By Mickey Furfari
For The Register-Herald
Curtis Price, who died last week at the age of 63, was a fine basketball player and good student at West Virginia University in 1970-71-72.
The Charleston native was well-liked by his teammates and Mountaineer fans as a starting guard coached by Sonny Moran and his top assistant, Gary McPherson.
As basketball coach at West Virginia State, Price was the youngest at age 22.
“I remember Curtis very well,” said McPherson. “He was a heck of a defensive player as a No. 2 guard. He was a great individual and a really good team player.
“Everybody got along well with Curtis. He was here this winter for the men’s basketball reunion at WVU. But he had health problems.”
McPherson, now senior development officer in the Mountaineer Athletic Club, noted that Price excelled as a wildly respected musician. He was known to fans as “The King.”
He was a longtime leader in the Job Corps and did extensive traveling in that role.
Funeral services are scheduled for noon Wednesday at the Faith Baptist Church in Charleston.
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In case you’re wondering, West Virginia University never has qualified for a trip to Omaha, Neb., for the College World Series in baseball.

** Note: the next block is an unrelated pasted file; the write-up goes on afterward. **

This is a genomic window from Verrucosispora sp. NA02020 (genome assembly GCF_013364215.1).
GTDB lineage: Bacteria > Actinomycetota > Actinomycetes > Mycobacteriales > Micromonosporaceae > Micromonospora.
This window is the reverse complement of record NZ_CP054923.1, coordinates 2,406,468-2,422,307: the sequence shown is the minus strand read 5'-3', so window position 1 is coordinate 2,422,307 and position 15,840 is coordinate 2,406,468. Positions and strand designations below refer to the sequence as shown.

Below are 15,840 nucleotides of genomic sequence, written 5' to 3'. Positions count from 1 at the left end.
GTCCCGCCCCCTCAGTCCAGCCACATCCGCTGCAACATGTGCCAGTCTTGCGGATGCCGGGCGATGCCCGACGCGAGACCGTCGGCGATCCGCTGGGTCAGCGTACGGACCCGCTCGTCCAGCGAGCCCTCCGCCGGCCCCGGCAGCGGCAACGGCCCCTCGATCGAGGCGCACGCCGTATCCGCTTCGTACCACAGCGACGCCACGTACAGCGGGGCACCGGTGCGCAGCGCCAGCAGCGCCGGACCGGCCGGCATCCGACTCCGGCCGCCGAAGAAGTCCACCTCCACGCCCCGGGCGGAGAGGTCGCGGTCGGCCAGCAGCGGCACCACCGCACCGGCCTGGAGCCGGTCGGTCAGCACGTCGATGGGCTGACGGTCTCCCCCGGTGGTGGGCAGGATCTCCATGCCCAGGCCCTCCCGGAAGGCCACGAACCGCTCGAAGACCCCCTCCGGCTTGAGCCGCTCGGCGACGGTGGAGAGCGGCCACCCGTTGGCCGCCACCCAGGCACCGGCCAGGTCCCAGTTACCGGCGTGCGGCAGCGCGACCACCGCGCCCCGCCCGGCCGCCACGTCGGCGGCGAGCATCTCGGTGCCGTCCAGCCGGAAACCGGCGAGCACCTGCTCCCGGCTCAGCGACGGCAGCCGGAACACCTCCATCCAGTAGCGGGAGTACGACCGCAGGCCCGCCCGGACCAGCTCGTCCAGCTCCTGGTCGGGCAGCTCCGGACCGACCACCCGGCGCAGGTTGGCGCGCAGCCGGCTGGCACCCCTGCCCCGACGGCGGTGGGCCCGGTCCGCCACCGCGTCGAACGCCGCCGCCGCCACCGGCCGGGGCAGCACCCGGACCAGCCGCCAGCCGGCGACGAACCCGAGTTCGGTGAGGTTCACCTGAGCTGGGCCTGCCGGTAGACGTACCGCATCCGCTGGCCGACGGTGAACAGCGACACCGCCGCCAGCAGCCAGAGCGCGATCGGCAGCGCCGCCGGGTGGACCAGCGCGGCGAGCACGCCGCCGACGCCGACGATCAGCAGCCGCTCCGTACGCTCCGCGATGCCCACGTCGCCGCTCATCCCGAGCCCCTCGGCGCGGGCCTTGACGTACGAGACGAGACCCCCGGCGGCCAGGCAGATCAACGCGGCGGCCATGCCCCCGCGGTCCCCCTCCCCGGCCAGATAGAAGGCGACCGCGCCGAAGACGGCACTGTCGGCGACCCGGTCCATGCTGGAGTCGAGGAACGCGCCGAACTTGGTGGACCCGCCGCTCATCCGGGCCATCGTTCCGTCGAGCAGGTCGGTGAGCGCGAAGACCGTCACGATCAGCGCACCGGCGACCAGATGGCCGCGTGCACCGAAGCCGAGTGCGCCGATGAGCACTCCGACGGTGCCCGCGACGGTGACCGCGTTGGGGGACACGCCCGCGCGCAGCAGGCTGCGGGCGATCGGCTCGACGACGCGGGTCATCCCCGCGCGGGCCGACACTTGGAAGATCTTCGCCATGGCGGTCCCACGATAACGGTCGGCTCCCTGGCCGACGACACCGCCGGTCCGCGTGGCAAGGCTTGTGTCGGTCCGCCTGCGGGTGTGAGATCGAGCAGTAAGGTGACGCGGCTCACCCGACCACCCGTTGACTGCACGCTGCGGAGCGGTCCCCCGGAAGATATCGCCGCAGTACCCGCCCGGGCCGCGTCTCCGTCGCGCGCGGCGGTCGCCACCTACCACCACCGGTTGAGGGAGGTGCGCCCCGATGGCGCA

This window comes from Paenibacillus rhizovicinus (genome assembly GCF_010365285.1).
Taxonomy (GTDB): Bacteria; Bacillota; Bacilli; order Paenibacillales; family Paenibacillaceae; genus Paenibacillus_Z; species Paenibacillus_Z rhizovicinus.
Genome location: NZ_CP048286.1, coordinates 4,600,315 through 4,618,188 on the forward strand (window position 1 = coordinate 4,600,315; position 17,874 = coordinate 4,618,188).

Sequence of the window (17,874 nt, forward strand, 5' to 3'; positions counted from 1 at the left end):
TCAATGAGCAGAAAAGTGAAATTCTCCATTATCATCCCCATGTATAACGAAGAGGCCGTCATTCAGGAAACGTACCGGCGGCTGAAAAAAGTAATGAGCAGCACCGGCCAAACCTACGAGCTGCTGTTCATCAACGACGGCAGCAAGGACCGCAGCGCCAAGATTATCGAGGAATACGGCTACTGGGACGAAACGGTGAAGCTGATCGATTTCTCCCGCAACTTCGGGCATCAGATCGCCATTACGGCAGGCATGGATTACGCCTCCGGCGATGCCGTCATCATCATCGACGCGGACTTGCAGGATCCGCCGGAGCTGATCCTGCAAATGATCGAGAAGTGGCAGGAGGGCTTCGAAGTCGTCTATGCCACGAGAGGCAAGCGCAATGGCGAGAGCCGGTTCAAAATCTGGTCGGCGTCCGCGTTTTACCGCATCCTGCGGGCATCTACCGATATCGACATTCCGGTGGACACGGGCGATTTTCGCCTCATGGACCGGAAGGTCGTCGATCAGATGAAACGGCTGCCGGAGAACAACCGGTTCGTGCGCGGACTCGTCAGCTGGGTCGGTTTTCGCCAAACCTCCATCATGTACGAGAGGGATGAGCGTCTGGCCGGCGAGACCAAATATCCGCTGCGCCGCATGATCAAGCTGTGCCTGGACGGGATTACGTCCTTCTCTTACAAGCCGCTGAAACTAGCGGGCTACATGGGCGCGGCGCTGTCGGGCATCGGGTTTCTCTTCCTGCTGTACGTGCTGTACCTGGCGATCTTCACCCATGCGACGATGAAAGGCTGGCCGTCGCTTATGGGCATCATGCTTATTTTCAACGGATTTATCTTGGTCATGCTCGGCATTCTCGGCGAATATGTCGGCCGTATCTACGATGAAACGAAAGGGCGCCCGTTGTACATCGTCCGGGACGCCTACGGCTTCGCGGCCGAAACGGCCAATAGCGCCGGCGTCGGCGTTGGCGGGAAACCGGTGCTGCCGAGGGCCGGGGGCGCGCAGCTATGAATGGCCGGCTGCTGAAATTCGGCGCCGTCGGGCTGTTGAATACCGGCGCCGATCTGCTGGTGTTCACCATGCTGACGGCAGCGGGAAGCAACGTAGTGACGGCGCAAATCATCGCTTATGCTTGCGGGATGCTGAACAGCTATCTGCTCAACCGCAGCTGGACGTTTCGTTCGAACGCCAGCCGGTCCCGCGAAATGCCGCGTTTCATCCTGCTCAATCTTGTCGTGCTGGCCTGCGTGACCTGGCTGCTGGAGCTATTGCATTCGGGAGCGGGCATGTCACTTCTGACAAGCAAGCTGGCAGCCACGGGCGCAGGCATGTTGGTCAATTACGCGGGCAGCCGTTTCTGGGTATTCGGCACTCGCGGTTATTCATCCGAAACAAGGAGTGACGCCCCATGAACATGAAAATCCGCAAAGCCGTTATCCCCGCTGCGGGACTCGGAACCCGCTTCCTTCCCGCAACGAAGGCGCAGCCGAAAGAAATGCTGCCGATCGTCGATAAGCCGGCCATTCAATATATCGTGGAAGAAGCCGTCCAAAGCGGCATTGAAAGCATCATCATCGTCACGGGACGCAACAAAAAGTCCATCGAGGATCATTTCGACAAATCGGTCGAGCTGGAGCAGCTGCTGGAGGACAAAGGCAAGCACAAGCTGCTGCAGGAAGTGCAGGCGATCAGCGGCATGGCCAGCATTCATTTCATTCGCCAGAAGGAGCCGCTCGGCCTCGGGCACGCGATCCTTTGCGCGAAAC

The closest a Mountaineer team came to going was way back in 1955. The late Steve Harrick was the head coach then. WVU won the Southern Conference championship and it met Wake Forest, champion of the newly-formed Atlantic Coast Conference, in Morgantown in a three-game series.
The Deacons won the first game 7-1 and the Mountaineers took the second contest 9-7. Then Wake Forest pulled out a 6-5 win in Game 3 for the ticket to Omaha.
And the Deacons went on to capture the CWS championship.
That was the first of West Virginia’s total of 11 appearances in NCAA baseball tournaments. Harrick took six teams in his 20 years at the helm.
His 1963 team posted a 30-3 record, by far the best in the university’s baseball history.
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Randy Mazey, who guided WVU to a fine 33-26 mark in his first season as the new head coach, admittedly is in favor of continuing the baseball rivalry with Pitt.
The teams split a two-game series this spring, each school winning on the road.
“(To continue), it would be a good matchup,” Mazey said. “I wouldn’t see why they (Pitt) wouldn’t want to continue playing.”
Obviously, it would be an interesting series.
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WVU athletic director Oliver Luck was quoted recently that he’d like to play other old rivals who no longer are scheduled in football or basketball.
Those he reportedly mentioned were Virginia, Virginia Tech, Penn State and even Pitt. But the thought herein is that this could be difficult to arrange.
All are in different conferences now and in football, there are spots for just three non-league games. And Maryland still occupies one of these.